Being God’s Beloved: Day 1: Preface

Being God’s Beloved: Reflections on God’s Love

I am delighted that you have decided to start this 40-day devotional with me during Lent. It will be a journey that we take together as we immerse ourselves in the truth that we are much loved by God.

We all surely know that God loves us. But over the years, as I’ve listened to many people, and also as I have listened to myself, I have come to believe that while we ‘know’ that God’s loves us, many of us don’t really know God’s love. There is an intellectual or cognitive knowing that we have, because we read it in the Bible and we celebrate it particularly at Christmas and Easter. But that truth has often not sunk below our brain into our mouth, our heart, our gut, our hands and our feet.

My training is in clinical social work, and so I tend to interpret this quite psychologically. Many of us have been well schooled, from childhood, to doubt ourselves. Those messages we have learned as children are deeply engrained in our bones: You never do things properly; you always mess up; why can’t you be more like so and so; if only you…; I’m disappointed in you. Probably in most instances, these kinds of messages were not intended to break down, yet they remain in the underlying fabric of our psyche, of our spirit, and interfere with our openness to receiving, knowing and accepting God’s love.

Many of us have had these messages reinforced in our childhood faith in the church. We have been taught that we are terrible sinners, that God cannot stand to be in the presence of sin, that even the very best that we do is like filthy rags, that we always fall short, that God’s wrath is upon us, that we deserve eternal flames, and so on. There is biblical and theological truth in these messages. But they are lopsided, overemphasising our inadequacy and reinforcing our psychological vulnerability.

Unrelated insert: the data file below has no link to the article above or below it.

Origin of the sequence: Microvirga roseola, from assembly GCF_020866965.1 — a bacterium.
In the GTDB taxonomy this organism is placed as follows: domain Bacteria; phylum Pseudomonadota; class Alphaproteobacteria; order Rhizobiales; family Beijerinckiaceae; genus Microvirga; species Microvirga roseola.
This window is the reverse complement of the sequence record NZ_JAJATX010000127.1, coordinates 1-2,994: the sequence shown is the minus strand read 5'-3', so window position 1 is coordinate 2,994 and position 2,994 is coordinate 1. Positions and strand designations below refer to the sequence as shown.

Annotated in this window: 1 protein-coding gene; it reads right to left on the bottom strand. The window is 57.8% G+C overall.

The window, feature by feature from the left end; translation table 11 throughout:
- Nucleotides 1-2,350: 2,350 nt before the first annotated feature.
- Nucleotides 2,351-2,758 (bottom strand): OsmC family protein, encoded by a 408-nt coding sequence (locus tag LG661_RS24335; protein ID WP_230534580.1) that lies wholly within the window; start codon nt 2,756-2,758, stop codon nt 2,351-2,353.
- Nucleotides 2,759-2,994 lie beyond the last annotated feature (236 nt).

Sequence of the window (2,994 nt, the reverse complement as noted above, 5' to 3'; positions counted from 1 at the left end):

Ultimately, for many of us, we come into adulthood with a nagging feeling that God cannot love us. That we are unlovable. That we are damaged goods. And when we do mess up in our faith, which we all do, at least on occasion, this nagging feeling crows in triumph. And sometimes that makes it hard to return to God – we are such failures and so useless, God would be better off without us.

And so, I have been wondering for some time what our lives would be like if we really, really, really believed, deep in the core of our being, that we were much loved by God. How would we be different if this truth was not just a loosely held cognitive belief, but also a deeply held certainty?

I suspect we’d have a much more intimate and consistent relationship with God, because we’d experience and trust in God’s abiding love. We’d be less likely to sin, because we’d be more cautious about grieving God. We’d experience less anxiety, because even (or especially) when times are hard we’d be certain that God is present and concerned. We’d be more generous, because of an abundance of love that enables us to share more love with others. We’d be better witnesses to those around us, because there would be less toxin and more joy in our faith.

Being God’s Beloved is intended to lead you through a series of reflections on how much you are loved by God. It has a clear agenda – to convince you of this fact! It will speak to less happy topics, such as sin and wrath, but the centre and focus is always on God’s love. This is because I believe, deeply and surely, that love is the centre of God’s heart. And if love is at the centre of God, then everything else that we talk about in our faith should be in relation to love.

I hope that by the end of this journey, you will feel immersed in God’s love, that God has filled you up, inside and out, with God’s extravagant, generous, warm, embracing love. That this will not be something you merely know, but something you are, in your inner being. And that you will already have begun to see how naturally that transforms your Christian living, in your daily devotions, your struggle with sin, your participation in God’s mission in the world and your witness. Because when we truly know that God love us and when our lives begin to reflect that knowing, then we will Be God’s Beloved.